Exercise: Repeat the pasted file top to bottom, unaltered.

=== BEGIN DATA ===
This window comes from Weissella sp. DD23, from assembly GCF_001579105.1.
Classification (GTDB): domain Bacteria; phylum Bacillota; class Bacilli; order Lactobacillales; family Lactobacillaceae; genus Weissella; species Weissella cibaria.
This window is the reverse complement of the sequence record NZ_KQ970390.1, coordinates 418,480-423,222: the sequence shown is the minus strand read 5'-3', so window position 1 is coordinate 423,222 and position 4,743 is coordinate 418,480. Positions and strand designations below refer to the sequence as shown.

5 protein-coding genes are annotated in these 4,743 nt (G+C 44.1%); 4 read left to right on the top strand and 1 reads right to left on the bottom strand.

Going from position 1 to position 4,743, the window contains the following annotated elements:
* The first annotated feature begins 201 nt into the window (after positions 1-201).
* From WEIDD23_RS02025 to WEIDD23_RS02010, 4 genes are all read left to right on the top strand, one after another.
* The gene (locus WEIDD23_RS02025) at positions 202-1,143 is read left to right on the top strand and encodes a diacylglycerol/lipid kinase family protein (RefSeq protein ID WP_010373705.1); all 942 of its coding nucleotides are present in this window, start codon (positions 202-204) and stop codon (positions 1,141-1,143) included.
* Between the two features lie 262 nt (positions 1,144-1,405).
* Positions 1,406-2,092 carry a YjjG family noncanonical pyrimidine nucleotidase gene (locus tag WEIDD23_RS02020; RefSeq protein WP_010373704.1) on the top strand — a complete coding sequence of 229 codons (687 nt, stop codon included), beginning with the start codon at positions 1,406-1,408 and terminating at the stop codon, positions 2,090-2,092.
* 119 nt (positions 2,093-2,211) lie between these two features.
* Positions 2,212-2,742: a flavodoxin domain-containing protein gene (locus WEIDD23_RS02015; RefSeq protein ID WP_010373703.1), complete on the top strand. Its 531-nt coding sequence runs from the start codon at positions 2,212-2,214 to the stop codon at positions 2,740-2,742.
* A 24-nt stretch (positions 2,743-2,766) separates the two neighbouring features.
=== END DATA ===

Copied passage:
This window comes from Weissella sp. DD23, from assembly GCF_001579105.1.
Classification (GTDB): domain Bacteria; phylum Bacillota; class Bacilli; order Lactobacillales; family Lactobacillaceae; genus Weissella; species Weissella cibaria.
This window is the reverse complement of the sequence record NZ_KQ970390.1, coordinates 418,480-423,222: the sequence shown is the minus strand read 5'-3', so window position 1 is coordinate 423,222 and position 4,743 is coordinate 418,480. Positions and strand designations below refer to the sequence as shown.

5 protein-coding genes are annotated in these 4,743 nt (G+C 44.1%); 4 read left to right on the top strand and 1 reads right to left on the bottom strand.

Going from position 1 to position 4,743, the window contains the following annotated elements:
* The first annotated feature begins 201 nt into the window (after positions 1-201).
* From WEIDD23_RS02025 to WEIDD23_RS02010, 4 genes are all read left to right on the top strand, one after another.
* The gene (locus WEIDD23_RS02025) at positions 202-1,143 is read left to right on the top strand and encodes a diacylglycerol/lipid kinase family protein (RefSeq protein ID WP_010373705.1); all 942 of its coding nucleotides are present in this window, start codon (positions 202-204) and stop codon (positions 1,141-1,143) included.
* Between the two features lie 262 nt (positions 1,144-1,405).
* Positions 1,406-2,092 carry a YjjG family noncanonical pyrimidine nucleotidase gene (locus tag WEIDD23_RS02020; RefSeq protein WP_010373704.1) on the top strand — a complete coding sequence of 229 codons (687 nt, stop codon included), beginning with the start codon at positions 1,406-1,408 and terminating at the stop codon, positions 2,090-2,092.
* 119 nt (positions 2,093-2,211) lie between these two features.
* Positions 2,212-2,742: a flavodoxin domain-containing protein gene (locus WEIDD23_RS02015; RefSeq protein ID WP_010373703.1), complete on the top strand. Its 531-nt coding sequence runs from the start codon at positions 2,212-2,214 to the stop codon at positions 2,740-2,742.
* A 24-nt stretch (positions 2,743-2,766) separates the two neighbouring features.